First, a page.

Retailers Would Love To Sell Video Games Before Their Release Date

by Robert Workman


With more and more titles being offered for digital pre-order and pre-load, it seems consumers can’t wait to get their hands on some of today’s hottest games. But where does that leave retailers? In the dust.

GamesIndustry International recently ran a piece talking about how some retailers are looking for a change in how video game pre-orders are handled, perhaps even getting to the point of asking game publishers to provide games early, enabling consumers to pick them up one to three weeks before their release. However, they wouldn’t be activated until release day, like digital pre-orders.

Several retailers are speaking to publishers about the possibility, which would work in the same business sense as digital pre-orders. But there’s a slight problem with that.

Purchasing an item that doesn’t work out of the box right away may throw off some consumers. After all, you don’t see someone going to pick up a copy of Mad Max: Fury Road on Blu-Ray, only to be notified that they’re locked out from using it for one to three weeks. That would probably anger the consumer and have them running back to the store to return it.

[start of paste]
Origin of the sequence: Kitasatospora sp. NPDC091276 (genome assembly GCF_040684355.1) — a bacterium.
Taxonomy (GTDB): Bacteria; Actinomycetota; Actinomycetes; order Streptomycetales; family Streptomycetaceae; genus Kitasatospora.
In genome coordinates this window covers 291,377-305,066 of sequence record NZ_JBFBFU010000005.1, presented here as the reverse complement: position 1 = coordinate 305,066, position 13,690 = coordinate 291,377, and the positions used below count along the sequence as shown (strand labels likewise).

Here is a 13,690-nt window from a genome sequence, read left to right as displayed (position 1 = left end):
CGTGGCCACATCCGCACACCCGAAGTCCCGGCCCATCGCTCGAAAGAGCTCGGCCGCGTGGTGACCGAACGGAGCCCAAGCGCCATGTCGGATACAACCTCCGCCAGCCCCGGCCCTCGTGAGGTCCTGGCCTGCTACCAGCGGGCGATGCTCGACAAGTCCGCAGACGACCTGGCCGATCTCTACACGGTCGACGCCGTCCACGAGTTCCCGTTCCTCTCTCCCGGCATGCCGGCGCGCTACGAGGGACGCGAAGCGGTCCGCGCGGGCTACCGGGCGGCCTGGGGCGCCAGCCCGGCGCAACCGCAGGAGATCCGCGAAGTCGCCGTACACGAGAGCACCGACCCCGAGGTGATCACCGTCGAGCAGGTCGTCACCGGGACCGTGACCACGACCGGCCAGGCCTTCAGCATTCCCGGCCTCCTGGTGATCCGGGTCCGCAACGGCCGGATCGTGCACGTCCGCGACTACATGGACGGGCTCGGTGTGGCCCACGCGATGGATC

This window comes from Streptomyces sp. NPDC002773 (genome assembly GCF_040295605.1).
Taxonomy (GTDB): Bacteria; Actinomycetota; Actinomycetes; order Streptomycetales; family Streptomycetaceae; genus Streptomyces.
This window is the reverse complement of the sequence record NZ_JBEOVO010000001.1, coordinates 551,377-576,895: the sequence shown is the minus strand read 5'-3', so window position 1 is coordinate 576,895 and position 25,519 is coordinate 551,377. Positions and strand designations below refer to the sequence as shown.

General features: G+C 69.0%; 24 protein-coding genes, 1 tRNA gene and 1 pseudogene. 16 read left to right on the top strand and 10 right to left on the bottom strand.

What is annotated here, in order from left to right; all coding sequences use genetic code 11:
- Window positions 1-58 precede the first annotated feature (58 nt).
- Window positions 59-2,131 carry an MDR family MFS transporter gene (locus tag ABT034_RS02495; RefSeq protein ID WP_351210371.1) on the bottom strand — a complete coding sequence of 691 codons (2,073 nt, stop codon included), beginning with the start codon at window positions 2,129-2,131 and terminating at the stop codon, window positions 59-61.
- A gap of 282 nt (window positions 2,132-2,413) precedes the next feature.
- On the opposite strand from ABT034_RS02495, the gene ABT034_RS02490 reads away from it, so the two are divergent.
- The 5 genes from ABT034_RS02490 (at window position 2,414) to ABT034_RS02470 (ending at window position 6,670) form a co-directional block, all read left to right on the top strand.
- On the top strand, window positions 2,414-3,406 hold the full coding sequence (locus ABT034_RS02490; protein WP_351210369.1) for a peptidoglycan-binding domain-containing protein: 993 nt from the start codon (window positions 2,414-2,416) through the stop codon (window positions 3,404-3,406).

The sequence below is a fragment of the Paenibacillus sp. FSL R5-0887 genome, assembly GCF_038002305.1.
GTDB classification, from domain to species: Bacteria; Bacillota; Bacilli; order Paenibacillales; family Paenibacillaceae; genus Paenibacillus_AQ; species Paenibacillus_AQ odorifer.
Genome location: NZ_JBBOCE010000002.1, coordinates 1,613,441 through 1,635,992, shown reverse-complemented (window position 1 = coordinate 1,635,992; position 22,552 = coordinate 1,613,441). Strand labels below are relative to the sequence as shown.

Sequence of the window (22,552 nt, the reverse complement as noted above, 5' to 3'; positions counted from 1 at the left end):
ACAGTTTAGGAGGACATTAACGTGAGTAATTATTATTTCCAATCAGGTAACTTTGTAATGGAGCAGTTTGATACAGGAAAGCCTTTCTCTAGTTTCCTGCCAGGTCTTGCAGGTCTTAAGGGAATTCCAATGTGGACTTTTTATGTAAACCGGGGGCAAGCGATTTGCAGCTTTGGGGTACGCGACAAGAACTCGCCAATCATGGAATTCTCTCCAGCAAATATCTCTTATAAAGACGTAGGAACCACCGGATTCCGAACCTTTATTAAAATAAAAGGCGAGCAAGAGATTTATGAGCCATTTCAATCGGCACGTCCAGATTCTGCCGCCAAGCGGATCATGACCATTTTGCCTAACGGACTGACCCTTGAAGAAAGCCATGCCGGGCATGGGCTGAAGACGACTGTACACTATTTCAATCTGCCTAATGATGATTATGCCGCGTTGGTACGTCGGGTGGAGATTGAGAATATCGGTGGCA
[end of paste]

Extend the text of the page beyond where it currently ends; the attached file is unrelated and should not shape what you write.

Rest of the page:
Still, Christopher Dring, who wrote up the piece for GamesIndustry, did note some positives. “It makes sense to roll this out to other distribution channels. The idea of going into a shop to order a game, and then returning a month later to buy it, always seemed frankly antiquated.

“Yet it’s not only consumer friendly, it’s potentially retailer and publisher friendly, too.”

But he also noted challenges, such as games going Gold a few weeks before they’re launched, and then going to manufacturers, not to mention things like piracy and a potential challenge “when it comes to bandwidth”, as it could put pressure on servers of launching games.

Whatever the case, we’ll see what comes of this idea, and, who knows, maybe retailers can benefit after all – or keep selling digital pre-orders.

By Robert Workman

Robert Workman has spent years working in the video game industry, for sites like Shacknews, AOL GameDaily and Marooners Rock. He's also very skilled in contributing to podcasts and video broadcasts, and can pretty much out-game you under the table. Oh, and just go ahead and ask him about glorious craft beers. Go on, ask him.